Pokemon: The First Movie (1999)

Directed by Michael Haigney & Kunihiko Yuyama
Written by Norman J. Grossfield, Michael Haigney, Takeshi Shudo, & John Touhey
Starring Veronica Taylor, Philip Bartlett, Rachael Lillis, Eric Stuart, Addie Blaustein

My Advice: Wait for MST3K.

Ash Ketchum (voiced by Taylor) has a goal.  He wants to be the greatest Pokemon trainer that ever lived.  He seems to be doing fairly well so far, since he has his three Pokemons Pikachu (Ikue Otani), Bulbasaur and Squirtle pretty much under control and able to whup anybody else's.  But when he receives an invitation from the world's greatest Pokemon Master, obviously a challenge to battle, he rises to the occasion and goes to New Island to have his mettle tested.  Unbeknownst to Ash and friends, the Master in question is a genetically-engineered Pokemon, Mewtwo.  Mewtwo is not only powerful, he can also form complete sentences instead of communicating only with syllables of his name.  So of course, he forms plans for world domination.

This movie's gonna make a bundle.  Kids, who have Pokemon on the brain, will fight each other for seats on opening day.  They'll have their parents pull them out of school to see the first matinee.  They'll buy the cards and the games and blah blah blah.  It will make a ton of money and I won't be surprised at all to see that it's topped the box office next weekend.  But let me clue you into something.  It's fetid.  It's the worst piece of crass commercial trash I've ever seen on a screen.  It's so bad, I begged the projectionist to show me The Haunting instead.  When this did no good, I almost chomped down on the hollow tooth in which I keep the cyanide.

Now why, you ask, am I so unenthralled by Pikachu, the cute yellow bloated weasel with a lightning bolt shoved up its butt, and his little movie?  Well, when watching a feature film with characters you know nothing about, it's really nice to be given some kind of introduction to what you're seeing.  Even a rundown of the major characters' names would have been nice.  But instead the film takes an eternity to get started, spending a boatload of time acquainting us with the evil Mewtwo.  Then after a brief interlude that I guess was supposed to instill something that passed for dramatic tension and suspense, there's still a ways to go before the lame morals of the passion play are jackhammered home.  These messages are of course, very anti-violence, and too late because an eternity of Pokemon ass-kicking has been going on.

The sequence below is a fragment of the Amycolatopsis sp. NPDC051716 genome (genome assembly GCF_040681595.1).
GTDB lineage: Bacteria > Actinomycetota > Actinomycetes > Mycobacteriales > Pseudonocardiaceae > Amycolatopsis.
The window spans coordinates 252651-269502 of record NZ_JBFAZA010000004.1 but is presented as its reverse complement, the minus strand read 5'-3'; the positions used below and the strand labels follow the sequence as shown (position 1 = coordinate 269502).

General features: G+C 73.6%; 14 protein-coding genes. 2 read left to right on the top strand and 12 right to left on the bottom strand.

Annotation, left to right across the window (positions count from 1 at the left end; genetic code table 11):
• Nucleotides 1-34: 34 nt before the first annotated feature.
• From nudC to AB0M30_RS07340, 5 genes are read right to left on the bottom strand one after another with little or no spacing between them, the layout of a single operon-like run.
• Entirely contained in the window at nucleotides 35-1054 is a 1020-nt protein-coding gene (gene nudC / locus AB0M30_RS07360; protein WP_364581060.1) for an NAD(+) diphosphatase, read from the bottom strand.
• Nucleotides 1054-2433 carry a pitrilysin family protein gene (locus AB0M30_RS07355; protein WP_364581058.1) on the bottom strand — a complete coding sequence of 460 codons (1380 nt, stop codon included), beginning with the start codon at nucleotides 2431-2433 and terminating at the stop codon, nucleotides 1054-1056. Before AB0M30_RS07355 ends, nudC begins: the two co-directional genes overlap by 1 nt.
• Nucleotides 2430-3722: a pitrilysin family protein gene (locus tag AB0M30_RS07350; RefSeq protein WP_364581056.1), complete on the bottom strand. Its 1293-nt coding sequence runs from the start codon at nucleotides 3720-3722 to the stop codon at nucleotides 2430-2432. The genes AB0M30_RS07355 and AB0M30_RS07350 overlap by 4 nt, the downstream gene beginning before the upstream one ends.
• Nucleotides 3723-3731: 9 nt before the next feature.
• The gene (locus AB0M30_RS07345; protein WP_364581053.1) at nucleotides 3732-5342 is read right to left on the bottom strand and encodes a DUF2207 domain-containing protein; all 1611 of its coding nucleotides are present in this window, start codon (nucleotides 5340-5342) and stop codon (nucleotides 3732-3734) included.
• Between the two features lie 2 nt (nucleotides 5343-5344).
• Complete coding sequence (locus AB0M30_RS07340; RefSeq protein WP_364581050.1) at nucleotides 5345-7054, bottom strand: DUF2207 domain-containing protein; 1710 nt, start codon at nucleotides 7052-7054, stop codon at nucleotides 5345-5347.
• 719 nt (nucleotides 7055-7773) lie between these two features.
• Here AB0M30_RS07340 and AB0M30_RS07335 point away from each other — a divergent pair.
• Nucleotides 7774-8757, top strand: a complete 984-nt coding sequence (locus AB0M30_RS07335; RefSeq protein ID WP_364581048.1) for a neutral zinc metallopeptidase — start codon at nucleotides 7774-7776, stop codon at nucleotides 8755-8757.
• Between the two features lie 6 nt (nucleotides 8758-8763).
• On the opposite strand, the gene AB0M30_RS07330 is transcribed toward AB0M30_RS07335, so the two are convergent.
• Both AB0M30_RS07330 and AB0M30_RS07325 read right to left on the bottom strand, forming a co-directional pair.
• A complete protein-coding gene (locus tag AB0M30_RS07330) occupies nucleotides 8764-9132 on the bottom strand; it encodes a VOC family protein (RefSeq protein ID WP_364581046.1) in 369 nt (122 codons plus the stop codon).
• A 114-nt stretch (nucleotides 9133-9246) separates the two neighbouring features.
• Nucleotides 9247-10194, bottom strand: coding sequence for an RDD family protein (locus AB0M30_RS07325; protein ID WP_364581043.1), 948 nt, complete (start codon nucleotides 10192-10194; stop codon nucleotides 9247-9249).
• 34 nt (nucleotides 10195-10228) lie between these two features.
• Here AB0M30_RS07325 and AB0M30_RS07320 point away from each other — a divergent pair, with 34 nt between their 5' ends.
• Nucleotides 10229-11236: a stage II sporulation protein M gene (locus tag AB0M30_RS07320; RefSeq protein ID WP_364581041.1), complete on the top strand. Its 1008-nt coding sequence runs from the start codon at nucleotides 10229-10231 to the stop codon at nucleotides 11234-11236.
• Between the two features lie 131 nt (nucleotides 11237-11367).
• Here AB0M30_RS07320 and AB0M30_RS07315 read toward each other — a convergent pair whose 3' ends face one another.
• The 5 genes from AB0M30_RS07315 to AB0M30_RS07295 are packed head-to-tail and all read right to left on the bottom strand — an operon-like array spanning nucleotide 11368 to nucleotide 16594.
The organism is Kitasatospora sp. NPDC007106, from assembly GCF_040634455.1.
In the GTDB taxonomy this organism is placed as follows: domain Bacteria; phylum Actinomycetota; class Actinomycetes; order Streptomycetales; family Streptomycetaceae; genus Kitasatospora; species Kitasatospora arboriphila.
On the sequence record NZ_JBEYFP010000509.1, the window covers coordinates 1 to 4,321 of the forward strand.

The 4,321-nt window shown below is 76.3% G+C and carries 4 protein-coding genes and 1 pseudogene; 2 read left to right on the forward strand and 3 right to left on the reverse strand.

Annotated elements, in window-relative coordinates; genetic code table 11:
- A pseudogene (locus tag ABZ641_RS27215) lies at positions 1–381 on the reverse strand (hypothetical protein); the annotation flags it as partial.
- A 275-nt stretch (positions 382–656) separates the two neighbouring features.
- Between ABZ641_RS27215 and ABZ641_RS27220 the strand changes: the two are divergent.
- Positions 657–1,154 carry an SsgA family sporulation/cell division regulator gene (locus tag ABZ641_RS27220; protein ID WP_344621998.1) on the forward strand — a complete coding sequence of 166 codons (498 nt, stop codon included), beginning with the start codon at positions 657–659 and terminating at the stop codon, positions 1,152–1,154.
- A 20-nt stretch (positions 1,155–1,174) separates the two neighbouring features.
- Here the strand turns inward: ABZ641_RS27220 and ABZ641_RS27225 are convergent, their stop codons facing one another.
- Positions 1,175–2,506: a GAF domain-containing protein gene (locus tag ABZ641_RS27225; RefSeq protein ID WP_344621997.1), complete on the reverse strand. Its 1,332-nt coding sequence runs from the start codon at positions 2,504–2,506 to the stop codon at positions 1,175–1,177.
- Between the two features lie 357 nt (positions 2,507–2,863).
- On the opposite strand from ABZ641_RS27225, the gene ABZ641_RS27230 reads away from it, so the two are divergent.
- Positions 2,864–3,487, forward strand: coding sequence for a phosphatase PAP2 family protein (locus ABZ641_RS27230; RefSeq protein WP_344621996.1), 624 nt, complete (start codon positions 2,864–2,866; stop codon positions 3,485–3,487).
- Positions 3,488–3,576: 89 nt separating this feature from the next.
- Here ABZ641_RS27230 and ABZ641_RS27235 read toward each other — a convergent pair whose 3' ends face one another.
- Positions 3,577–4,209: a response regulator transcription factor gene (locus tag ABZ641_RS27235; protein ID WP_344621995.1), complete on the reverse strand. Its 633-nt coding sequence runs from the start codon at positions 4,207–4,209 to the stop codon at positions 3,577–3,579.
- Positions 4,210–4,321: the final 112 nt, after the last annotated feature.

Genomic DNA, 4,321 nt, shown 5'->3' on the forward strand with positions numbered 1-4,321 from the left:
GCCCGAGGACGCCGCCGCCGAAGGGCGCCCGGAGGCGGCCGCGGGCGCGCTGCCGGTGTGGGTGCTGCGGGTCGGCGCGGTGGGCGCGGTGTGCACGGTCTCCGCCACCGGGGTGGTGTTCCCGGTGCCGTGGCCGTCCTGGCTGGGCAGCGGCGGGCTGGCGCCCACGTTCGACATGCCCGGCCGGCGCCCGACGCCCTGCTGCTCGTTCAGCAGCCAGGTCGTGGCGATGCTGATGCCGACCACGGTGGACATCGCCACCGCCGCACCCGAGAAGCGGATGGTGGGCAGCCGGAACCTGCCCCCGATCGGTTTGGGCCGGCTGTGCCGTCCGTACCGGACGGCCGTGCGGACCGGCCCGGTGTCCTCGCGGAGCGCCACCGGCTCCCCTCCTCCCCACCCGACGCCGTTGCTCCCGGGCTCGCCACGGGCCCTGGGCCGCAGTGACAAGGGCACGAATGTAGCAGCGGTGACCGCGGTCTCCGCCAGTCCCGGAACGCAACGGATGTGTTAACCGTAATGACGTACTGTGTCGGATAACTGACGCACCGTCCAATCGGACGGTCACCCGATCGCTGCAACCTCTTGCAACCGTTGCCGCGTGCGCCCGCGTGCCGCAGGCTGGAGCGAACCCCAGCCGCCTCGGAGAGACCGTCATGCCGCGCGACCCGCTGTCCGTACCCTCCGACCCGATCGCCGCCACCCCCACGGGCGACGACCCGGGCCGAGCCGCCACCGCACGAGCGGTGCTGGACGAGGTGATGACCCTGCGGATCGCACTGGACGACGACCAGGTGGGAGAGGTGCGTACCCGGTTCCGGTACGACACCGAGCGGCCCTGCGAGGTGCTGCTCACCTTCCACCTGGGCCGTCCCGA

Now let me back up a second.  If you have kids who are under eight and into Pokemon, I'm sure the movie's fine.  In fact, they might love it but if my experience serves me, they won't.  The kids in the screening I attended were loud and boisterous as the film started, but quickly got quiet and stayed there.  They only laughed two or three times and for the most part seemed really uninterested.  Now that I think of it, parents should all get together and draw straws to see who is saddled with taking the neighborhood children. 

There's only one possible bright side to this ordeal.  Perhaps the interest in Pokemon will grow within the small children to the point where they're old enough to go check out classic Japanese animation like Mononoke.  Until then, we should take the subtitle "The First Movie" as a threat.

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